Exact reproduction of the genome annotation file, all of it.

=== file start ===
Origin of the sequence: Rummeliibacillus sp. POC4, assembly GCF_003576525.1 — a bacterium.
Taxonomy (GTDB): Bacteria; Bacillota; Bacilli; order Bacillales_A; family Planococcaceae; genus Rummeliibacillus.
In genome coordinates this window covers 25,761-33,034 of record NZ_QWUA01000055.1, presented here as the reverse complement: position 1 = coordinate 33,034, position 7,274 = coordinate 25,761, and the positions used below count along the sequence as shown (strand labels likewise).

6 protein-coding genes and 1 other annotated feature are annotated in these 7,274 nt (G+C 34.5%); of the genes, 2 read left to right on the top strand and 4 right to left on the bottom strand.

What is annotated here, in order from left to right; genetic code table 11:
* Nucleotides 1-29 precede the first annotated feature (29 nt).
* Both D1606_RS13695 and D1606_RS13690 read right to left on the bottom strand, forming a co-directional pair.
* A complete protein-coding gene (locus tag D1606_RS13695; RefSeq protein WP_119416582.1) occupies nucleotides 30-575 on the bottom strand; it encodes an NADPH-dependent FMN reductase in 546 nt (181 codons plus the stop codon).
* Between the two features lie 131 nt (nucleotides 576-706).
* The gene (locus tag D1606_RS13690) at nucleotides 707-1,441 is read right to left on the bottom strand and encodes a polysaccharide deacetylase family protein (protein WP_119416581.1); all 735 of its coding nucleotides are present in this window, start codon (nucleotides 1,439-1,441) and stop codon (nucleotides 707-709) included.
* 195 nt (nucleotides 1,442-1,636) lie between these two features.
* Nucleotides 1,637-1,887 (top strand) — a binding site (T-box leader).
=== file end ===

Origin of the sequence: Rummeliibacillus sp. POC4, assembly GCF_003576525.1 — a bacterium.
Taxonomy (GTDB): Bacteria; Bacillota; Bacilli; order Bacillales_A; family Planococcaceae; genus Rummeliibacillus.
In genome coordinates this window covers 25,761-33,034 of record NZ_QWUA01000055.1, presented here as the reverse complement: position 1 = coordinate 33,034, position 7,274 = coordinate 25,761, and the positions used below count along the sequence as shown (strand labels likewise).

6 protein-coding genes and 1 other annotated feature are annotated in these 7,274 nt (G+C 34.5%); of the genes, 2 read left to right on the top strand and 4 right to left on the bottom strand.

What is annotated here, in order from left to right; genetic code table 11:
* Nucleotides 1-29 precede the first annotated feature (29 nt).
* Both D1606_RS13695 and D1606_RS13690 read right to left on the bottom strand, forming a co-directional pair.
* A complete protein-coding gene (locus tag D1606_RS13695; RefSeq protein WP_119416582.1) occupies nucleotides 30-575 on the bottom strand; it encodes an NADPH-dependent FMN reductase in 546 nt (181 codons plus the stop codon).
* Between the two features lie 131 nt (nucleotides 576-706).
* The gene (locus tag D1606_RS13690) at nucleotides 707-1,441 is read right to left on the bottom strand and encodes a polysaccharide deacetylase family protein (protein WP_119416581.1); all 735 of its coding nucleotides are present in this window, start codon (nucleotides 1,439-1,441) and stop codon (nucleotides 707-709) included.
* 195 nt (nucleotides 1,442-1,636) lie between these two features.
* Nucleotides 1,637-1,887 (top strand) — a binding site (T-box leader).